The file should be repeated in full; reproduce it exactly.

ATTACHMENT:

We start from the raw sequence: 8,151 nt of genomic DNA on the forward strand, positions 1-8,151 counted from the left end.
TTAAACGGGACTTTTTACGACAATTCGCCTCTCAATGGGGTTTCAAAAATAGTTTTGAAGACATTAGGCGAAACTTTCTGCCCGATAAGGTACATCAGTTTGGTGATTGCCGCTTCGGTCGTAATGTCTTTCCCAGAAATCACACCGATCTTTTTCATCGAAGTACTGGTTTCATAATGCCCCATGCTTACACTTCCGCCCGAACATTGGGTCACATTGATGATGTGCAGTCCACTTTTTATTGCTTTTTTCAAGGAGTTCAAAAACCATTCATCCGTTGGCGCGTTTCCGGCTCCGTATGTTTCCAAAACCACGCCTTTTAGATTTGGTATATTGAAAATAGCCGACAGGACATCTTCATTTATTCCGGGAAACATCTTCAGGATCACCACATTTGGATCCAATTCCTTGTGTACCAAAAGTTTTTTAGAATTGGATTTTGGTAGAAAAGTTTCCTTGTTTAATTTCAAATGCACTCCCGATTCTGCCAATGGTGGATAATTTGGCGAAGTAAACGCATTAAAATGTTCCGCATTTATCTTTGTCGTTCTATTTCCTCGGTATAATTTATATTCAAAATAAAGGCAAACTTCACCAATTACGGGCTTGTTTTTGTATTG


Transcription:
We start from the raw sequence: 8,151 nt of genomic DNA on the forward strand, positions 1-8,151 counted from the left end.
TTAAACGGGACTTTTTACGACAATTCGCCTCTCAATGGGGTTTCAAAAATAGTTTTGAAGACATTAGGCGAAACTTTCTGCCCGATAAGGTACATCAGTTTGGTGATTGCCGCTTCGGTCGTAATGTCTTTCCCAGAAATCACACCGATCTTTTTCATCGAAGTACTGGTTTCATAATGCCCCATGCTTACACTTCCGCCCGAACATTGGGTCACATTGATGATGTGCAGTCCACTTTTTATTGCTTTTTTCAAGGAGTTCAAAAACCATTCATCCGTTGGCGCGTTTCCGGCTCCGTATGTTTCCAAAACCACGCCTTTTAGATTTGGTATATTGAAAATAGCCGACAGGACATCTTCATTTATTCCGGGAAACATCTTCAGGATCACCACATTTGGATCCAATTCCTTGTGTACCAAAAGTTTTTTAGAATTGGATTTTGGTAGAAAAGTTTCCTTGTTTAATTTCAAATGCACTCCCGATTCTGCCAATGGTGGATAATTTGGCGAAGTAAACGCATTAAAATGTTCCGCATTTATCTTTGTCGTTCTATTTCCTCGGTATAATTTATATTCAAAATAAAGGCAAACTTCACCAATTACGGGCTTGTTTTTGTATTG